One big question: When will jobs come back?
The Federal Reserve is debating when and how to slow its massive bond purchases, the first step in moving away from its emergency stance as the economy rebounds from the pandemic. As it does, the hole the coronavirus has dug in the job market is looming.
The reasons for withdrawing support soon are obvious. Growth is strong, supported by large government spending. Inflation has accelerated and, while this is probably only a temporary situation, the price increase is surprisingly strong.
But the employment situation is another story. About 6.8 million jobs are missing from employers’ payrolls compared to February 2020.
The central bank has every reason to expect the economy to continue to recover once it slows down (or even stops) buying bonds. Asset prices could drop a bit and long-term interest rates could rise slightly, but the Fed’s key rate is still at its lowest, which should keep borrowing costs relatively low. Public spending continues to influence the economy. Many consumers are bursting with savings and spending them eagerly.
The key for Jerome H. Powell, the chairman of the Fed, and his colleagues is to avoid slumping the economy by surprising investors and causing market rotation, credit crunch and growth decline. brutal than expected.
The state of the labor market is a particularly good reason to proceed with caution. If the Fed accidentally sends too aggressive a signal to the markets, making financial conditions too tight while millions of people still need new positions, it could be a long way back to full employment.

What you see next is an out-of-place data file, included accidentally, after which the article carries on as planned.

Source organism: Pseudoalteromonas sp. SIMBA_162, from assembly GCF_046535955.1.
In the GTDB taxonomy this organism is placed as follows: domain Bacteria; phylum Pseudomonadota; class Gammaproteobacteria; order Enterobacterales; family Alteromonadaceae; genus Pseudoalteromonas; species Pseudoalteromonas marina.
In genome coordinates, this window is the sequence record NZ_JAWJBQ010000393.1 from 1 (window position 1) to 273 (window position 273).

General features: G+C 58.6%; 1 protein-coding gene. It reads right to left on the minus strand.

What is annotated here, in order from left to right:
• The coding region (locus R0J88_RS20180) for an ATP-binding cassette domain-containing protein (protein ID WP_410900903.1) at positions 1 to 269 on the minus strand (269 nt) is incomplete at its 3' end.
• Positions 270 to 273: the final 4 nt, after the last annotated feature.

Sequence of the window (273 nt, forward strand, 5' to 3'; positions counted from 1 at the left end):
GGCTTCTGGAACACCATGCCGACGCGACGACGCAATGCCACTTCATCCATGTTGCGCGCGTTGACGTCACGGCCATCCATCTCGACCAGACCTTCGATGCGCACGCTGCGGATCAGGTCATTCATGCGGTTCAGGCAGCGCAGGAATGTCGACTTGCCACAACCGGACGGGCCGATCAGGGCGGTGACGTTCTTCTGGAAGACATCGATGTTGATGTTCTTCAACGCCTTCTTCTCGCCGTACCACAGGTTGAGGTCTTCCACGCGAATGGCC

The risk is especially great because a variant of the coronavirus is causing an increase in cases in many countries, including the United States. While it’s not yet clear to what extent the Delta variant is a hindrance to growth, she stressed that the pandemic is a persistent threat.
For now, the Fed is making sure to broadcast each additional step as it debates when and how to start moving away from its political support, something it only wants to do after the economy will have made further “substantial” progress. The idea is that a constant drip of communication will prevent any surprises that shake up the market.
And the central bank has set itself an even more ambitious and more patient interest rate target. Barring a big surprise in which financial risks or inflation boil dangerously, officials want the labor market to return to peak employment before lifting borrowing costs.
“They would like to wait,” said Kathy Bostjancic, chief US financial economist at Oxford Economics. She explained that officials weighed the need to keep long-term inflation a secret against the many jobs still missing – and hoped the price pressures would be short-lived.
“They are betting on the T word,” said Bostjancic. “Transient.”
Yet when this goal of “full employment” is achieved is a major unknown. Many workers have retired since the start of the pandemic, and it is unclear whether they will return to work even though the opportunities are plentiful.
But the participation rate of prime-age workers – the share of people aged 25 to 54 who are either working or actively looking for a job – has fallen sharply since last year, and Fed officials hope to see this figure recover. Persistent childcare issues and pandemic nervousness may prevent potential workers from staying at home.
The Fed is trying to wait and see what the job market can do.
“It would be a mistake to act prematurely,” Powell recently told lawmakers. “At some point the risks may shift, but at the moment the risks to me are clear. “
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